There are various models of algebras in which certain recursive equations are uniquely solvable. A simple one was introduced by Capretta, Uustalu and Vene: given an endofunctor H, recursive equations are formalized as coalgebras for H. An algebra for H is called corecursive if every coalgebra has a unique 'solution', i.e., a unique coalgebra-to-algebra morphism.
It turns out that this condition is too weak to capture 'interesting' recursion. Milius defined completely iterative algebras (cia's, for short) as algebras on an object A such that every coalgebra for H(-)+A has a unique solution. This makes the range of recursion much wider. Not surprisingly, for most of 'everyday' functors corecursive algebras are not cia's, in general.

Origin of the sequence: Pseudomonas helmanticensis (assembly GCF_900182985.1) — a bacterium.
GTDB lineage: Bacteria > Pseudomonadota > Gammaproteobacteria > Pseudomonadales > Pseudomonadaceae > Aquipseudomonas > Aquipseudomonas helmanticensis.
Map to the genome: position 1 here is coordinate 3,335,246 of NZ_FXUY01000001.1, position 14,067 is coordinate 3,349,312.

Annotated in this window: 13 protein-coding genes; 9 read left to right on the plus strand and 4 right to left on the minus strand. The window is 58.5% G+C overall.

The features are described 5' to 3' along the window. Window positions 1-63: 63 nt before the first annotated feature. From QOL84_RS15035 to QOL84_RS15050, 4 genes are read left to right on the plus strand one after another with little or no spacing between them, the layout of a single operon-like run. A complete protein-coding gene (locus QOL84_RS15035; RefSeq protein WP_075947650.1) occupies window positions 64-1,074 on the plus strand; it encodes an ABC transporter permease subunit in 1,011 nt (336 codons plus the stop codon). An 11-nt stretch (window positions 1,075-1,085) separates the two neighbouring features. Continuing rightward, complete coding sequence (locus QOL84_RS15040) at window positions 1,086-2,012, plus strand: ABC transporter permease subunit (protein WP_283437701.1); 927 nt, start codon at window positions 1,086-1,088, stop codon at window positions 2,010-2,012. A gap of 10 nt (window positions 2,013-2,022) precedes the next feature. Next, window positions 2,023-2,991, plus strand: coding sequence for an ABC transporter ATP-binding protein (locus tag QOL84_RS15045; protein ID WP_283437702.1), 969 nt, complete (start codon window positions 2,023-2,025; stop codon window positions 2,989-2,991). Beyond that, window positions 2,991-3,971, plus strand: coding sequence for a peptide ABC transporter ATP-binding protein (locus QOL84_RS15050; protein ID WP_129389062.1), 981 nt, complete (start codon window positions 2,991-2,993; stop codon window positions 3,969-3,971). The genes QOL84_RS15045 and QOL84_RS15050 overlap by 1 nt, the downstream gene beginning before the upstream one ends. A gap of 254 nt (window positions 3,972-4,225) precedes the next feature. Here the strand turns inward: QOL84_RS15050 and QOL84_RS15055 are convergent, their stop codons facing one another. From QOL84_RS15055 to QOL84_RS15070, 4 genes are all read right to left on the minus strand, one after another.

Recently Milius and the author proved that if H preserves countable coproducts, then for every functor H(-)+Y corecusive algebras are precisely the cia's. This may sound as a too special result, since preservation of coproducts is rare. However, we also proved that if H is a finitary set functor, then it has the above form whenever cia's coincide with corecursive algebras.